Friday, March 20, 2009


It took me a year to pick up Unfiltered: The Complete Ralph Bakshi by Jon M. Gibson and Chris McDonnell.  Not from lack of interest, its been on the very short "want" list since its release.  Until now,  we hadn't been fated to meet.

I'm unsure about Bakshi.  Heavy Traffic is one of the great works of feature animation -a personal favorite, Coonskin is good -but not as good the chatter says it is, most of all HE GETS IT DONE.  Many animation directors will let "the man" and their own neuroses prevent their films from crossing the finish line.  Not Bakshi, he gets it done.
On the other hand, I just don't know.  The art direction rubs me wrong, I guess.  But I always hope to have that transcendant moment in his films -like in Paul Fierlinger's Drawn From Memory, or Sita Sings the Blues.  The moment comes close but never arrives.
The book is very nice.  Professional.  Competent.
Swap out the pictures and you could easily have a coffee table John Lassetter or Brad Bird book.
Bakshi's work unquestionably deserves the highest treatment, but I have to admit -the book, its  a little disappointing.   Reverant, polished -two things its subject has never been.

A few spreads like this are amongst the graphic highlights
Stranger still the author tries to take on the tone of Bakshi, throwing around "balls" like it's Spring Training.  One ill-conceived foray into expressive voice incongruously name drops Henry Rollins.  The attempts to take on Bakshi voice are cringeworthy, but point a greater problem.  This is a book of adulation (deservedly so, as Ralph Bakshi is at least the Teddy Roosevelt of American animation's Rushmore), but the artist demands more than adulation -his work deserves critique.
Bakshi's films should get the same type of serious treatment his 1970s cohorts have gotten.  Coppola, Lucas and Scorsese have dozens of volumes dedicated to the study of their work -Bakshi's achievements trump them all yet this volume is the only book dedicated to him.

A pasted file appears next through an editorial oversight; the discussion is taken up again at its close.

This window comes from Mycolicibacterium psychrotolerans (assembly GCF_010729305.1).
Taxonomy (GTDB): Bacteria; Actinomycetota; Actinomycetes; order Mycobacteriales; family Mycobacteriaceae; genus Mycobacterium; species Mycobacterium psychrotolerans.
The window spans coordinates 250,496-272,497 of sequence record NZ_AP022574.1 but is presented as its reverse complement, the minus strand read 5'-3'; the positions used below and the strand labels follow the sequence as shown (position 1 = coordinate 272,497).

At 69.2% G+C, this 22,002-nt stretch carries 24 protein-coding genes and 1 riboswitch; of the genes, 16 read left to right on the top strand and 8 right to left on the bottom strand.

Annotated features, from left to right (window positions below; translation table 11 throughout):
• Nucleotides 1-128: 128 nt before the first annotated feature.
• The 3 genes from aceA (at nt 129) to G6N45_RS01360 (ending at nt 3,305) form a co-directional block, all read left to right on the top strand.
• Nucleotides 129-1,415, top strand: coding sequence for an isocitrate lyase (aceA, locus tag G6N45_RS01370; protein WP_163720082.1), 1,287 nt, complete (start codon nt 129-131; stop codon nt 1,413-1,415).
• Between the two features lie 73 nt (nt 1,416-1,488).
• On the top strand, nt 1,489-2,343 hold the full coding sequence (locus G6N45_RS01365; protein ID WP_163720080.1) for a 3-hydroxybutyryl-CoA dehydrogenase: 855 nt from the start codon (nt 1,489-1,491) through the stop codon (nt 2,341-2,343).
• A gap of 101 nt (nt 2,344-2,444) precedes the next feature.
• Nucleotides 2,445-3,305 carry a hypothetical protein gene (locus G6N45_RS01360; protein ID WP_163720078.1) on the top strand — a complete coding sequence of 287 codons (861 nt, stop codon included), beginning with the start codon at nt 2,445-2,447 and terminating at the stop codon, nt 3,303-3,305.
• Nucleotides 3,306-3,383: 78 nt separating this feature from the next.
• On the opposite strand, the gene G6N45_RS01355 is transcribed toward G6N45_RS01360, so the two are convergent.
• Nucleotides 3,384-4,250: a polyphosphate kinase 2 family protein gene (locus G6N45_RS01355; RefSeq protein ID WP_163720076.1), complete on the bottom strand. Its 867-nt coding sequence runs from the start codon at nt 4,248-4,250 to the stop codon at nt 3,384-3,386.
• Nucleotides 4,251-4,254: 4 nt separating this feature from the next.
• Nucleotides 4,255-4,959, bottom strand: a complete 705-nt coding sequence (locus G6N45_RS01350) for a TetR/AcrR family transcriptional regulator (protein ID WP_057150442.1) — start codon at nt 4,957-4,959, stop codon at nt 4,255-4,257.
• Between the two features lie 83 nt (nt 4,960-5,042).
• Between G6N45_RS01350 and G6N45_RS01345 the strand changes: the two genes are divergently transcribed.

As complaints that is unfair -it's a good book, worth twice its price, and I don't know how I would have packaged it better.  As criticism, though, I see a missed opportunity.  This could have been the Illusion of Life for the independent animator.
More than anything, this volume makes you crave a "Complete Bakshi" DVD collection.  Something like the Kubrick Collection would be appropriate.  He has a few titles I've never seen (Hey Good Lookin' -just ordered on VHS) and some that are degenerated dubs of dubs (Coonskin, Fritz the Cat).
We never got to meet Natasha Richardson, but we did share screen time with her:
James Ivory was a pleasure to work with.  Even though he wasn't familiar with the animation process, he has a great eye.  The producer, Ismail Merchant, died during production so we never got to meet him either and we never got to enjoy one of his legendary dinners.


Michael Sporn said...

You're so right about Bakshi. It is a love/hate relationship I have with him. However, a fanbook does no one much good; it becomes little more than PR.

However, as you say, there seems to be little outlet for serious adult criticism of such great directors. Where is the serious critique of Richard Williams' career (which seems to have had the same arc as Bakshi) or John Hubley or Paul Fierlinger?

Eric Noble said...

Interesting. I used to have a complete love of bakshi's work. I still do love his work, but it is time for a serious critique of his work. He deserves it. So do Richard Williams, John Hubley, Paul Fierlinger, and many others.

Eric Noble said...

Why do you feel that Bakshi's achievements trumps Scorsese's or Lucas'?

roconnor said...

Bakshi created his films as a single artist.

Lucas, he's an entrepreneur.

Scorscese, he's a film school guy who stands on the shoulders of giants.

Americans, of course, love entrepreneurs (no, we love millionaires) -so Lucas is treated like an artist although his achievement is largely economic. "Star Wars" is a nice little film in and of itself -but it's the Lucas Empire that we love.

Bakshi, he doesn't have an empire. He's an artist -like his work or hate it.

Whereas most 70s filmmakers took their cameras and said, "I'm going to make my version of Flash Gordon [or whatever]", Bakshi said "I'm going to make a film like no one else ever has."